Citation
Alvi, Kashif (2002) Topics in general relativity: binary black holes and hyperbolic formulations of Einstein's equations. Dissertation (Ph.D.), California Institute of Technology. http://resolver.caltech.edu/CaltechTHESIS:01202012112836824
Abstract
This thesis consists of three projects in general relativity on topics related to binary black holes and the gravitational waves they emit. The first project involves calculating a fourmetric that is an approximate solution to Einstein's equations representing two widely separated nonrotating black holes in a circular orbit. This metric is constructed by matching a postNewtonian metric to two tidally distorted Schwarzschild metrics using the framework of matched asymptotic expansions. The fourmetric presented here provides physically realistic initial data that are tied to the binary's inspiral phase and can be evolved numerically to determine the gravitational wave output during the late stages of inspiral as well as the merger.
The second project is on the tidal interaction of binary black holes during the inspiral phase. The holes' tidal distortion results in the flow of energy and angular momentum into or out of the holes in a process analogous to Newtonian tidal friction in a planetmoon system. The changes in the black holes' masses, spins, and horizon areas during inspiral are calculated for a circular binary with holes of possibly comparable masses. The absorption or emission of energy and angular momentum by the holes is shown to have a negligible influence on the binary 's orbital evolution when the holes have comparable masses. The tidalinteraction analysis presented in this thesis is applicable to a black hole in a binary with any companion body (e.g., a neutron star) that is well separated from the hole.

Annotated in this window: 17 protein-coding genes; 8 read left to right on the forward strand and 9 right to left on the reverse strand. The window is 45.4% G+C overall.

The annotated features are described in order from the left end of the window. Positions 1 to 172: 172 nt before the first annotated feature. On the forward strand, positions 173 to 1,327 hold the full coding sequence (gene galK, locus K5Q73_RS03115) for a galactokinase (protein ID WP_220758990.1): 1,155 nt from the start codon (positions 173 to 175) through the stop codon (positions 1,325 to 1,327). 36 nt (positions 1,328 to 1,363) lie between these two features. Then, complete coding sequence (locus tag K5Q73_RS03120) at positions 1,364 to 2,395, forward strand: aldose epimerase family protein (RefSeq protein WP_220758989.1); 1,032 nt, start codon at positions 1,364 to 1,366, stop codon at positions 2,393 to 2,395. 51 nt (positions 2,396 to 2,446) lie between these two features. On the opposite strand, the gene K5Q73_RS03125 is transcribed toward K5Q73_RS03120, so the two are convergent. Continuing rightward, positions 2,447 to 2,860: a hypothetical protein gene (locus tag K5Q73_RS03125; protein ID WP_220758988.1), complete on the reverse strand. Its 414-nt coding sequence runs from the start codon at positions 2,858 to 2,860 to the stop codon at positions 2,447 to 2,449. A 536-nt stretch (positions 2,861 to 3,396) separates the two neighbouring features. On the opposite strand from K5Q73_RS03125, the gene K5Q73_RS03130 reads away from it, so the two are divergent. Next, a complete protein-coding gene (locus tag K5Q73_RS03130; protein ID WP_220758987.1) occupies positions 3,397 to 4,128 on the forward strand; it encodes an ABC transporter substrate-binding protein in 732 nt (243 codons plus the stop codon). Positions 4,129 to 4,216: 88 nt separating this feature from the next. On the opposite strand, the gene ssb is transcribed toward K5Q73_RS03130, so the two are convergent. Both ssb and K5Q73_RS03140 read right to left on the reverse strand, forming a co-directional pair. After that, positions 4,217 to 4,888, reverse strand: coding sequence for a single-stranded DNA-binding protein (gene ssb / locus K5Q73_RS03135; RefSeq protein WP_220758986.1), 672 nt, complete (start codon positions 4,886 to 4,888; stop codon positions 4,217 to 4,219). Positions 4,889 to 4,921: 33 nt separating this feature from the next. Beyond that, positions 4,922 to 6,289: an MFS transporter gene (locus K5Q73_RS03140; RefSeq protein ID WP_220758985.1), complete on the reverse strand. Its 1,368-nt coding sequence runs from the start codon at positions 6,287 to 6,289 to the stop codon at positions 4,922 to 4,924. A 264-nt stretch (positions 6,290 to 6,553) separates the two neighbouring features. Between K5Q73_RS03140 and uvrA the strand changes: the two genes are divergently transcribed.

The final project is on firstorder hyperbolic formulations of Einstein's equations, which are promising as a basis for numerical simulation of binary black holes. This thesis presents two firstorder symmetrizable hyperbolic systems that include the lapse and shift as dynamical fields and have only physical characteristic speeds. The first system may be useful in numerical work; the second system allows one to show that any solution to Einstein's equations in any gauge can be obtained using hyperbolic evolution of the entire metric, including the gauge fields.
Item Type:  Thesis (Dissertation (Ph.D.)) 

Subject Keywords:  Physics 
Degree Grantor:  California Institute of Technology 
Division:  Physics, Mathematics and Astronomy 
Major Option:  Physics 
Thesis Availability:  Restricted to Caltech community only 
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Thesis Committee: 

Defense Date:  21 May 2002 
Record Number:  CaltechTHESIS:01202012112836824 
Persistent URL:  http://resolver.caltech.edu/CaltechTHESIS:01202012112836824 
Default Usage Policy:  No commercial reproduction, distribution, display or performance rights in this work are provided. 
ID Code:  6771 
Collection:  CaltechTHESIS 
Deposited By:  Benjamin Perez 
Deposited On:  23 Jan 2012 15:36 
Last Modified:  26 Dec 2012 04:39 
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